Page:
As I write this Monday, Feb. 20, I have just wrapped up classes for the day at a local university. No problem -- it's mid-terms week and we have a day off for assessments Wednesday. I'm glad we had the day today to prep.
But I'm finding that a lot of other places are also remaining open for Presidents' Day, a federal holiday.
While the rest of my family is off for the day from work and school, we were all home together for the recognition of Martin Luther King, Jr. Day in January. So why are so many more schools and businesses open for Presidents' Day?
I was browsing my Facebook news feed -- for educational purposes, of course -- and came across this status from a friend of mine, a fellow college student:
"I go to Truman State University. A university named after a president. And I still have school today..."
Past the humor, it really got my thinking...
The holiday, officially still recognized as Washington's Birthday, was set in 1968 to land on a Monday and honor both Washington and President Lincoln's birthdays. According to an article on Time's website, the decision to merge the celebration into one day known as Presidents' Day was a highly marketable move.
For me, it's life as usual -- a typical Monday at school and work. But I am curious as to why our recognition of this particular holiday has faltered. I'm as much a fan of a day off as the next person, but beyond the chance to sleep in or have a mini-vacay, I'm not real sure where the observance of this holiday is going.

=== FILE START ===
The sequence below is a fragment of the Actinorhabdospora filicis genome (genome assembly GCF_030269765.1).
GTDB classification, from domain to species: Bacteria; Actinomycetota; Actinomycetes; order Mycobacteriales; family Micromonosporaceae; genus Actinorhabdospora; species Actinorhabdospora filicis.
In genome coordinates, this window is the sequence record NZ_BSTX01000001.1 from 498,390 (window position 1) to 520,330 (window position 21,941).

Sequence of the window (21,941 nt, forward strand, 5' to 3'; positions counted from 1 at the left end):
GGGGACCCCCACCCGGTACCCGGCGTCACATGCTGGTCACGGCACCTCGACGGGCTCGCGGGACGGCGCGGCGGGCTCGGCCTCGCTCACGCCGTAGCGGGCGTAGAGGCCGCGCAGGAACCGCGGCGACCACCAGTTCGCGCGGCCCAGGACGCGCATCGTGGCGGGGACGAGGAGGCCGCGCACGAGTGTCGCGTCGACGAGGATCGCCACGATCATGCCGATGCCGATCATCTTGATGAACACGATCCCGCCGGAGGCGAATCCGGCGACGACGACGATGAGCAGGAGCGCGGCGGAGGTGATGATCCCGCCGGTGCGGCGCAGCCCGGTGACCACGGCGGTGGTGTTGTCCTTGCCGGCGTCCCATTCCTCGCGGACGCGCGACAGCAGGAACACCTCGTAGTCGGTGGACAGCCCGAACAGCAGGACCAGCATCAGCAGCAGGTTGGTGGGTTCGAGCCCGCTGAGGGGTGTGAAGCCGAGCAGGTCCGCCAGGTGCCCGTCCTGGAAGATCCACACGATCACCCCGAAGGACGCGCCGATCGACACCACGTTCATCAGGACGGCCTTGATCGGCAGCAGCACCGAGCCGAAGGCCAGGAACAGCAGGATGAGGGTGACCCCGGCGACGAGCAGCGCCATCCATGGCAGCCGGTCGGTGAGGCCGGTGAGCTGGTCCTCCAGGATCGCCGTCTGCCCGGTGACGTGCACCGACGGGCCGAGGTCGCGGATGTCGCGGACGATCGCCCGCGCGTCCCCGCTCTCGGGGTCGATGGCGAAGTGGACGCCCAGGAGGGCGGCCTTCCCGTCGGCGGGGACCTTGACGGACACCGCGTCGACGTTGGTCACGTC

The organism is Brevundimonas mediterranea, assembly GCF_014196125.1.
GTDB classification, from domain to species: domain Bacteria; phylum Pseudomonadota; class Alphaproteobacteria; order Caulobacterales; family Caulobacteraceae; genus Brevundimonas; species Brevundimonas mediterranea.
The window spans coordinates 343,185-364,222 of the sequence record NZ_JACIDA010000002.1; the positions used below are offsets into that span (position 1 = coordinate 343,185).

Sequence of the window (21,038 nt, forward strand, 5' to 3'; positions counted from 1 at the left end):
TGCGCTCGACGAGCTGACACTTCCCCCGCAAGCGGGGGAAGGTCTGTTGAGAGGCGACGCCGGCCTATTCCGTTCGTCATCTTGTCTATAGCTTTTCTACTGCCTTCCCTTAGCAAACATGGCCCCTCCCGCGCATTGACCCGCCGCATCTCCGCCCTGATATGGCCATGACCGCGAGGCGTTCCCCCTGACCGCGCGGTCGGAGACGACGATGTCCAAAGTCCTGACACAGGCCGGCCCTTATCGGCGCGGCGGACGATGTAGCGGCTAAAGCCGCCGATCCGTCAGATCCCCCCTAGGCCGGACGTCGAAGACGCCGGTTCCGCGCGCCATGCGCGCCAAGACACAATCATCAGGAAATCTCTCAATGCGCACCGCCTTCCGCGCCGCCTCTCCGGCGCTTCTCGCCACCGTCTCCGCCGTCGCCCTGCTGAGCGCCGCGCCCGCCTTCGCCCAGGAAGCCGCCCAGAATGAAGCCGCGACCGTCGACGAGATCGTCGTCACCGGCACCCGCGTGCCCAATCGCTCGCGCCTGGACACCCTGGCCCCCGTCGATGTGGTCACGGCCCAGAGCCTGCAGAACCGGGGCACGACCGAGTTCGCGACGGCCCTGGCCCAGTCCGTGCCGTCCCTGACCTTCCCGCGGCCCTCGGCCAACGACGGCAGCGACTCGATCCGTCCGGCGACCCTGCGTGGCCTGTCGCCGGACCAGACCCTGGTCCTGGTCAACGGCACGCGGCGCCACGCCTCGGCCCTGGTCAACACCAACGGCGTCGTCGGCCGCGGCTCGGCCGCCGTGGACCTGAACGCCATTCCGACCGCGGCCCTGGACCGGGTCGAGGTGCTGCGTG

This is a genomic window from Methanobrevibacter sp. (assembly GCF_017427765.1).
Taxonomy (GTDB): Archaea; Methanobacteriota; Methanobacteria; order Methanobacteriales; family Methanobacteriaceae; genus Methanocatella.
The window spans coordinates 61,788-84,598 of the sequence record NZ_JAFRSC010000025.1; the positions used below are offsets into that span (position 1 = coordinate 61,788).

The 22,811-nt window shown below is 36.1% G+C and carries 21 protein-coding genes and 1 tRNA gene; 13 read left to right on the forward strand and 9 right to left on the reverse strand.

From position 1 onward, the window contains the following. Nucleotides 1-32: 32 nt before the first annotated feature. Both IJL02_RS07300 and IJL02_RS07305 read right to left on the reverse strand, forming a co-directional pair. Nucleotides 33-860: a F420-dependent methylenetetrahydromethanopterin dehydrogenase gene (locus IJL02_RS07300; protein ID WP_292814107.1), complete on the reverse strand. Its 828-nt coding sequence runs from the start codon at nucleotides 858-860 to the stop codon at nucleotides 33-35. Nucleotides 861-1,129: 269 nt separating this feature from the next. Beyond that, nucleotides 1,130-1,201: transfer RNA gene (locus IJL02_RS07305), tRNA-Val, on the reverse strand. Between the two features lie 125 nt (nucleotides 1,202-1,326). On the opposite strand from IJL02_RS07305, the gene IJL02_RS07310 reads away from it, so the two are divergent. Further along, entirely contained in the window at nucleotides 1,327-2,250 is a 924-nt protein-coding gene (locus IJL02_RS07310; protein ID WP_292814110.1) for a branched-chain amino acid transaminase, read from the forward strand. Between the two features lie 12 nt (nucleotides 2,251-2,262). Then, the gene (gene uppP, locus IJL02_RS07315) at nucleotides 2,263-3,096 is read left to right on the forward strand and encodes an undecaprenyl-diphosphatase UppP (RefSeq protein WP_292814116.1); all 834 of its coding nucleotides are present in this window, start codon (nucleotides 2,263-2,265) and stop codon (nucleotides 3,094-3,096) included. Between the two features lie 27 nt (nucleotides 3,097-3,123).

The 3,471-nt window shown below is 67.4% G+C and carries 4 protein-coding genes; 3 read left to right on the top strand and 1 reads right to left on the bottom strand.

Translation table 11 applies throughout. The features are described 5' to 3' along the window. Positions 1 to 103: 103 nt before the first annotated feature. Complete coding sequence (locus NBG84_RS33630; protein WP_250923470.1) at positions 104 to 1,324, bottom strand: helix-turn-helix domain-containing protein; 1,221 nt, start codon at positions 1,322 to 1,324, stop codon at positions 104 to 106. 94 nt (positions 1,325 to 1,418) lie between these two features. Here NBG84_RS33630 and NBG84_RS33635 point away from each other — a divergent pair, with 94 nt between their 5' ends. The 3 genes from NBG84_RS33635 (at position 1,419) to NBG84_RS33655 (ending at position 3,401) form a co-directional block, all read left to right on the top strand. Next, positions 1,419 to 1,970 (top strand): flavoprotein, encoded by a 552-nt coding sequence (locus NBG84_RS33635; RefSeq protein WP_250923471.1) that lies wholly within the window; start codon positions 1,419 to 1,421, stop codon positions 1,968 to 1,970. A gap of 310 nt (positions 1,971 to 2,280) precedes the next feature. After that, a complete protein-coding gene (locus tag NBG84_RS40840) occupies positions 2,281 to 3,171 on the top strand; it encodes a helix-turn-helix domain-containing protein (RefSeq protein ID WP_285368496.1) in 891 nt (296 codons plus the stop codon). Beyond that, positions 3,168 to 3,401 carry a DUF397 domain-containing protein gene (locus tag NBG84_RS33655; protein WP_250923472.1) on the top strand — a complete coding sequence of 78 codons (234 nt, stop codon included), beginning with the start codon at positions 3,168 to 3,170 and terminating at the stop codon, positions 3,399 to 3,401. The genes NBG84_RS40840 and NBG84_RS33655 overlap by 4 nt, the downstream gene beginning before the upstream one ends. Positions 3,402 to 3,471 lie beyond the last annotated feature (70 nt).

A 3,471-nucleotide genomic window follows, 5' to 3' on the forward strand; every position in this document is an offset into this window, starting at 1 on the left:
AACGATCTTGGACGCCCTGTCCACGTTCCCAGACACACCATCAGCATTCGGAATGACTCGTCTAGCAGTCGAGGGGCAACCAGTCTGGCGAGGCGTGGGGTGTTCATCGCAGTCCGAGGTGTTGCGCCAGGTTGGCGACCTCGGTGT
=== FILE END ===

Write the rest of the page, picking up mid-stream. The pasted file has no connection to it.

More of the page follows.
Our partial observance is almost as interesting as not observing the federal holiday at all. The selectivity involved makes a case for the ignorance of any federal holiday -- why is one federal holiday tangibly observed in the form of school and business closings moreso than another?
I have a great appreciation for our presidents, classic and modern. The task at hand is far greater than I could ever imagine tackling. Aside from a clear schedule or sales at the mall, the idea of the federal holiday is lacking personal and historic value any more. Granted, while observance is up to the individual, it's tougher to recognize a holiday for a reason when the opportunity is not granted. If a day off is what it takes, fine.
I've always admired the ceremonies, parades and celebrations for MLK Day. It may be a unique sight in St. Louis to see churches, schools and other public forums host gatherings for the specific intent of honoring the Reverend, but also the cause he represented. The unspoken civil rights creed and the fight we no longer have to encounter is an immeasurably huge step. There was a day off to take note of history and reflect on the future.
And Presidents' Day? I don't remember doing anything specific for the date past elementary school.
Just a thought. For now, Happy Presidents' Day -- whatever that means to you. I'm thankful for our country, our presidents for some reason or another across the board and the opportunities we have that they've fought for.
What does Presidents' Day look like to you?